“The wise choice now is to leave Ukraine”: At the Borisbil airport in Kiev, Moroccan businessman Imran Poussian consults a group of planes departing with relief: it is being maintained.
The situation at the airport is calm, passengers enjoy coffee and dessert while waiting for the flight, but the environment is not relaxed.
The Ukrainian government has promised to keep the airspace open, but the Dutch company KLM has already suspended all flights the day before. With 130,000 Russian troops concentrated on the Ukrainian border, the Americans warn that an invasion could take place “without warning at any time”, while Germany views the situation as “critical”.
British Defense Secretary Ben Wallace said on Sunday that the crisis was “smelling of Munich in the air”, referring to the 1938 agreement with Nazi Germany that prevented World War II.
“Yeah, I’m leaving because of circumstances, I’m afraid for my life,” says 23-year-old Imran Poussian. “What can happen? An invasion. (Russian President Vladimir Putin) may invade. He has done it before, so he can do it again.
Denise Lucins, the American football coach, ignored Washington’s suggestions and returned from the United States to find his wife and 7 – year – old son living in Mykolayiv, south of Ukraine.
“There is a certain level of concern. But you know, I lived here in 2014, saw the annexation of the Crimea, the conflict in the Donbass. We will wait and see what happens. In my hometown, Mykolive, we hope that nothing bad will happen,” he said.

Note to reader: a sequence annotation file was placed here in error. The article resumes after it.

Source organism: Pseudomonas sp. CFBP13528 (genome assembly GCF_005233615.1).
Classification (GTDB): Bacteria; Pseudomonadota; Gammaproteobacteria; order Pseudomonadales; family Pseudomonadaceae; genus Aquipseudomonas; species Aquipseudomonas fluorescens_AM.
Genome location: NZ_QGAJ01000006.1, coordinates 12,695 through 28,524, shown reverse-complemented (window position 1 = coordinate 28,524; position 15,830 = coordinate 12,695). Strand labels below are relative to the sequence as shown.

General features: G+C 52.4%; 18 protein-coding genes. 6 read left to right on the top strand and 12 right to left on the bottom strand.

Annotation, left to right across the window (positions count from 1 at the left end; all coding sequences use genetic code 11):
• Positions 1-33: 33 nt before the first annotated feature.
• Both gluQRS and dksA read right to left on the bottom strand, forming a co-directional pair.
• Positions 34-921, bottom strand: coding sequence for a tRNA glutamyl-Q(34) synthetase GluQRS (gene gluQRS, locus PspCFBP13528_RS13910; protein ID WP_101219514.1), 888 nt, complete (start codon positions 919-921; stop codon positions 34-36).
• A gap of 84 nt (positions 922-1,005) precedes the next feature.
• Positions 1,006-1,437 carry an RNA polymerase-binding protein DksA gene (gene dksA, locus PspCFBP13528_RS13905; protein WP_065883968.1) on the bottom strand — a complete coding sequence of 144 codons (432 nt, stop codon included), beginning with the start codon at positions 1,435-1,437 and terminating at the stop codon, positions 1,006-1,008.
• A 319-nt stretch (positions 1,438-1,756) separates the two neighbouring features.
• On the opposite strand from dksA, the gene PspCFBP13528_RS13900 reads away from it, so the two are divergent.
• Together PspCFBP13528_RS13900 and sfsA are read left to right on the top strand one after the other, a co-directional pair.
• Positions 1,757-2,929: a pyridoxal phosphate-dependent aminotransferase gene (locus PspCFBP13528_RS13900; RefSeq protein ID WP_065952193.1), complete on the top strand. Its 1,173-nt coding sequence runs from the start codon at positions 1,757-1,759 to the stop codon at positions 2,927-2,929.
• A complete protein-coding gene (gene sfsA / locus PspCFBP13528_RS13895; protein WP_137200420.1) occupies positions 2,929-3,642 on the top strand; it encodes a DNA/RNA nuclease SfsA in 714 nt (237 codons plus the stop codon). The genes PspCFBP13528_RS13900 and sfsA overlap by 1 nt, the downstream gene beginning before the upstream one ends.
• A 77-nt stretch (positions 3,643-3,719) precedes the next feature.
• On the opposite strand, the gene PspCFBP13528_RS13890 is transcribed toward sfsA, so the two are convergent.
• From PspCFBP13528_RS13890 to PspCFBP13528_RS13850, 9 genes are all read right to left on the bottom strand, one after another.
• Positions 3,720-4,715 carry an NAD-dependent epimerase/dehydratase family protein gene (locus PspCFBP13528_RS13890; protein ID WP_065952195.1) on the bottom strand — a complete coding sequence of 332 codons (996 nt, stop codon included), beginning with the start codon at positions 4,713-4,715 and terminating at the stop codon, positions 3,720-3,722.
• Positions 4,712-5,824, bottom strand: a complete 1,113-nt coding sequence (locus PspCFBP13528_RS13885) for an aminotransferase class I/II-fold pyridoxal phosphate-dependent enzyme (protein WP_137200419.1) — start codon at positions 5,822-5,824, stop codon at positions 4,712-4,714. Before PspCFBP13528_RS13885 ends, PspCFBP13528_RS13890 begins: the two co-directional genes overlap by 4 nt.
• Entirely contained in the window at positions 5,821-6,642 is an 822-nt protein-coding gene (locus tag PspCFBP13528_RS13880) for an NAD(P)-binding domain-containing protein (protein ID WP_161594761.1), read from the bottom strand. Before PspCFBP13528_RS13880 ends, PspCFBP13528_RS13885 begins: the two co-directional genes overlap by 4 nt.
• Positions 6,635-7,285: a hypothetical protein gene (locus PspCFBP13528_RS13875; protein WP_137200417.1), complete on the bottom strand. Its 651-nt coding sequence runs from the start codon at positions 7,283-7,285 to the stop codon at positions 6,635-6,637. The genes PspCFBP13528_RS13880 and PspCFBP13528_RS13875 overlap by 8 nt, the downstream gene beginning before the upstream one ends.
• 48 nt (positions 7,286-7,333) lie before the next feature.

US President Joe Biden is being treated with extreme caution, including by Ukrainian officials, who believe Denise Lucins’ strategy is good. “He was right when he said a few months ago, ‘Wait, but there are 100,000 Russian troops on the border.’ I think it’s good that the United States said, ‘You can not invade.’
“Personally, I do not think anything will happen, but unfortunately no one can read the mind of Vladimir Putin.”
For Armenian traveler Armen Vardanian, 36, Kiev has nothing to fear.
“I think Putin can take a little more from the east,” the Ukrainian military has been fighting pro-Russian separatists since 2014 with the support of Moscow, which controls part of the Donetsk and Lugansk areas on the Donbass coal bed.
“Donbass, yes, it’s already divided, they use the ruble, Russian troops already exist. (Putin) can take it,” said Mr. Vardhanyan. But “Russian troops in Kiev?” No, I don’t think that will happen. This will be World War III, and much more.
Boryspil Airport Communications Manager Olexander Demchyk promises. “It simply came to our notice then. It was very tense, but we felt no panic. I think everything will be fine. “